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April 1, 2019


Boys Town Jerusalem (BTJ) was established in 1948 in the Bayit Vegan neighborhood of Jerusalem. The mission of the school is to turn young boys from limited backgrounds into young men with limitless futures. For over 40 years, Canadian Friends of Boys Town Jerusalem has been raising funds to support the mission. The annual enrollment of over 950 students come from impoverished and challenging circumstances - broken homes, poverty, illness and abuse.


The school is one of Israel's premier educational institutions. From Junior High through the college level, students learn from a three part curriculum - academic, technological and Torah – which prepares the students for the future. In addition to this first class education, the students get emotional and psychological support from a team of social workers and psychologists and they enjoy three nutritious and delicious meals a day.


Upon graduation, all students enlist in the Israel Defense Forces (IDF). More than 250 BTJ graduates are now career officers. Others, of the over 7,000 graduates, contribute to Israel’s booming high tech industry; while some have become Rabbis, government officials or civil servants. Many have gone on to establish careers in education, engineering, medicine, law, and accounting.


The time at Boys Town not only provides the students with the knowledge and skills they need, it is also designed to instil them with outstanding moral standards and a sense of responsibility. The experience allows the students to excel in whatever they do…..



A sophisticated robot hand-built by three BTJ ninth graders was awarded first prize for Mechanical Design in the Jerusalem Regional FLL (FIRST LEGO League) -Israel Robotics Competition, beating out over 51 other contestants.

The international FLL contest challenges students to build, program and operate a robot. Like its fellow contestants, BTJ’s winning robot consisted of hundreds of Lego pieces precisely designed and assembled for innovative, vigorous performance. Each robot must autonomously solve a set of missions in a series of nail-biting 2½ minute sessions on the FLL Tournament floor.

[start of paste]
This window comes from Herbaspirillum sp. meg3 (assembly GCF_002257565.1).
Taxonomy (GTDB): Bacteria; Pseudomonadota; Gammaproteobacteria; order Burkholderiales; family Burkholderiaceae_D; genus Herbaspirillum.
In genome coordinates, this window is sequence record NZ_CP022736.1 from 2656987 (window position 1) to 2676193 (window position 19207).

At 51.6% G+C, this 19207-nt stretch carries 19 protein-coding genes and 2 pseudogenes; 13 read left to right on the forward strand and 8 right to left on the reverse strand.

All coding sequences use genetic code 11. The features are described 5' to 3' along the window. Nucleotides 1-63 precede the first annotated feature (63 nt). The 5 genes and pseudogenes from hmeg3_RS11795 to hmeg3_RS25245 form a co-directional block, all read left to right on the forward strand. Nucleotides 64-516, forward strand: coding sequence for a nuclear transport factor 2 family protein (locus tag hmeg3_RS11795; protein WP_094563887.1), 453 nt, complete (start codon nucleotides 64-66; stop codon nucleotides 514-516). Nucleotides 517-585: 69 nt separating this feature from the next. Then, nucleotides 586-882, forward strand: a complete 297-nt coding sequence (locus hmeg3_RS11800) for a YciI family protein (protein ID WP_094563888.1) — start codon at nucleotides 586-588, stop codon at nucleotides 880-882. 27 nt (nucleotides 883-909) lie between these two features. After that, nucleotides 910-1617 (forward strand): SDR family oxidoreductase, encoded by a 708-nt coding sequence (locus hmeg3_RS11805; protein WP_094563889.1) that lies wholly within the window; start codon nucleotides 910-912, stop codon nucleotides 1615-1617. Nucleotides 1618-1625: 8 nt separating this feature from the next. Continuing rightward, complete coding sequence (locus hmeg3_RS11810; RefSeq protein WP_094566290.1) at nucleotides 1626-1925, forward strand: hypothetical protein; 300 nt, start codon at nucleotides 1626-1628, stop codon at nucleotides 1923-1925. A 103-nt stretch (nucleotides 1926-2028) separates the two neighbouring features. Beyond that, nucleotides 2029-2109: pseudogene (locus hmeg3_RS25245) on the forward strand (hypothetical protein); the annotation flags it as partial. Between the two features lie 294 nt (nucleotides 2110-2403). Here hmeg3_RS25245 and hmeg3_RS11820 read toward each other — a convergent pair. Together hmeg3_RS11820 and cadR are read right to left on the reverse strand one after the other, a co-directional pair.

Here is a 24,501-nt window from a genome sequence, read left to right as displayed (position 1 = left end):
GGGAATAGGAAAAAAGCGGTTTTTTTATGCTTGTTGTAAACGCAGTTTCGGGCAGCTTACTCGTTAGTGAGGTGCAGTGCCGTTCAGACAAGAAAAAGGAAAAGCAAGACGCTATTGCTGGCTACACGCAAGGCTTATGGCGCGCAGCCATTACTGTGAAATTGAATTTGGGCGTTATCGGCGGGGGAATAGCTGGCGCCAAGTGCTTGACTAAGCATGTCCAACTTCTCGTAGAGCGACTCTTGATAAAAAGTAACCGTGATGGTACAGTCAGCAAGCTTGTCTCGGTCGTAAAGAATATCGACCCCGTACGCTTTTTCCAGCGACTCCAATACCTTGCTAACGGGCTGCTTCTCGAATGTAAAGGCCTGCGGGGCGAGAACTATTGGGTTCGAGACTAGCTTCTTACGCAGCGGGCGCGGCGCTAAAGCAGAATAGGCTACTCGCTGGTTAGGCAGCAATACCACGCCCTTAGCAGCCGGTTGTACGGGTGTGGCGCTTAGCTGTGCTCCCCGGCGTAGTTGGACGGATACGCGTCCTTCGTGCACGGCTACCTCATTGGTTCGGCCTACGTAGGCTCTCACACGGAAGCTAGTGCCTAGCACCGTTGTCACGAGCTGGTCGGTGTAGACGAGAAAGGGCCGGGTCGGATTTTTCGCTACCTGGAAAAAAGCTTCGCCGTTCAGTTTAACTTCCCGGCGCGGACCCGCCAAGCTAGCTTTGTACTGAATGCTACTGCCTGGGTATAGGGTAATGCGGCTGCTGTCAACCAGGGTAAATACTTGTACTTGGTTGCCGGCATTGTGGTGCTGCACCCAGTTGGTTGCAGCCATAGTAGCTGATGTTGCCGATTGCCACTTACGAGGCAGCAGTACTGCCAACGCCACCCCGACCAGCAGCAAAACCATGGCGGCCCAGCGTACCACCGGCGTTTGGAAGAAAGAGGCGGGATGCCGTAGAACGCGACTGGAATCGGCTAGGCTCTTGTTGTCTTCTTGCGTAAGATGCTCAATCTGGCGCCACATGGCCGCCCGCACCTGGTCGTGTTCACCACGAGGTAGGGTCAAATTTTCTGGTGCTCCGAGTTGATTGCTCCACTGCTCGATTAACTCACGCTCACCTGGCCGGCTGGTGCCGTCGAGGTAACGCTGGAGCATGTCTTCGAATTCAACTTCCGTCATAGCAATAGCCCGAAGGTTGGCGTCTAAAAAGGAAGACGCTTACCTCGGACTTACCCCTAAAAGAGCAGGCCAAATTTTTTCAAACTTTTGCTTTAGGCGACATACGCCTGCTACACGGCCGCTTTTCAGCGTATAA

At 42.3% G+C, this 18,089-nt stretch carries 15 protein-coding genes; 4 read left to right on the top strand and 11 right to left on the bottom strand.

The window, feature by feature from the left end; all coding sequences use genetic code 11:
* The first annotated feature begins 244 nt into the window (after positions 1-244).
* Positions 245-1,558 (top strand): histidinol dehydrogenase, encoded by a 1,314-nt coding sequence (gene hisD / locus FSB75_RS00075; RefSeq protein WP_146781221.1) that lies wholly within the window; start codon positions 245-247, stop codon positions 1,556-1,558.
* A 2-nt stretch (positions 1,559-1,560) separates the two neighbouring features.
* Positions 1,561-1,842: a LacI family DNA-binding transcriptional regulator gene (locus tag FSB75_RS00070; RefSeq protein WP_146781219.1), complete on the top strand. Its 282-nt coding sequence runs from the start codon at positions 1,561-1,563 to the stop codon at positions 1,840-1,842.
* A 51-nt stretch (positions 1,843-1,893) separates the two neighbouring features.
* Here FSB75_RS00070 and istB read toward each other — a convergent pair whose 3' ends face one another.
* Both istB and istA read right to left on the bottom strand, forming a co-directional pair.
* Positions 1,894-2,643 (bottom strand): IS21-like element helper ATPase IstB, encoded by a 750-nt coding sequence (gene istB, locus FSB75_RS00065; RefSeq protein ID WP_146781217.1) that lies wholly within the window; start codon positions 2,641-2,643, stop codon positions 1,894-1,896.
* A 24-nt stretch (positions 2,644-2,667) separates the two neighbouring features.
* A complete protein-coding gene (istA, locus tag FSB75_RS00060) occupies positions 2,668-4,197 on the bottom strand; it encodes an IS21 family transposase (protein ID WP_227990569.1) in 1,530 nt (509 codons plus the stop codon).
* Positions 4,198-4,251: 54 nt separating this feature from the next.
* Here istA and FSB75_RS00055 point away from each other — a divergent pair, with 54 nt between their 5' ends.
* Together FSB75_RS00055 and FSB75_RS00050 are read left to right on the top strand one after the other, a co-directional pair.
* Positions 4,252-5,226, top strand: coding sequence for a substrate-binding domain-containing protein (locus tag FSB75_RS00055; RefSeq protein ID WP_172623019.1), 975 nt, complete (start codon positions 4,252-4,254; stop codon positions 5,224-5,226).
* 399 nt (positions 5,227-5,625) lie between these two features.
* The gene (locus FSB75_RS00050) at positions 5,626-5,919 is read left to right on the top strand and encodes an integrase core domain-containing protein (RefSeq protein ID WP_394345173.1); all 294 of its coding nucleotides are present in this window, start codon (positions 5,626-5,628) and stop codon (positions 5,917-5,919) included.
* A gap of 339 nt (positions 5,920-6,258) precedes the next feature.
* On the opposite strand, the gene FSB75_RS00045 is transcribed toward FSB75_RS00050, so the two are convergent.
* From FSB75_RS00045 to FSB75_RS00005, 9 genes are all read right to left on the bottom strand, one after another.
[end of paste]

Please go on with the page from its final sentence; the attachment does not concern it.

Yair Zabbit, 15, was the BTJ team member who masterminded the prizewinning mechanical design, in collaboration with classmates Netanel Hanau and Yehudah Zeevi. “Our robot excelled thanks to the fast-acting arms and higher wheels we custom-built to enable it to carry out simultaneous missions,” Yair explained. The team worked for over three months to create a project aimed at solving a real-world problem related to this year’s theme of space travel. In addition, these ninth graders also serve as mentors for the 7th and 8th grade FLL team members. As Yair notes, “I’m happy to share my experience and knowledge with the younger boys. After all, teamwork is the most important part of what we do here and everywhere.” 

BTJ Principal Doron Taib commented that the FLL program is vital for the school’s large number of disadvantaged students. “The enthusiasm, knowledge and confidence that they gain from the robotics activities have enormous value for their future and the future of Israel as a whole.”



In a sweeping victory, the BTJ High School soccer team clinched First Place in the 2019 National Yeshiva High School league. The team scored its decisive win in a three-game final held in Tel Aviv against over 30 teams from across the nation.

Doron Deutch, head of BTJ’s physical education department, said “The team members practiced very hard for this match and it showed in their performance. Support from donors across the globe has given our athletics program the facilities and encouragement that makes every student a winner. For each boy, but primarily those from disadvantaged families, sports play a crucial role in bolstering physical and emotional health.”

Students practice on the high-quality Kaswell and Beren sports fields on campus as well as in the state-of-the-art Kaswell Fitness Center. They focus on building overall stamina and strength. Turning from body to soul, Deutch noted a recent gift of professional uniforms gave players a huge boost of confidence. “We were definitely the best-dressed team at the tournament,” Deutch smiled. “Our boys felt professional, and their opponents stood up and took notice.”

By the end of the grueling back-to-back three-game final (scores 2-2, 2-1 and 4-1), the champs were close to exhaustion. “Their positive energy kicked in to keep them going,” said Coach Deutch. “Of course, I’m delighted with the results. But I’m most proud to see how our boys mastered the art of sportsmanship – they respected every player and team. That’s what makes champions.”





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Rhonda Spivak, Editor

Publisher: Spivak's Jewish Review Ltd.

Opinions expressed in letters to the editor or articles by contributing writers are not necessarily endorsed by Winnipeg Jewish Review.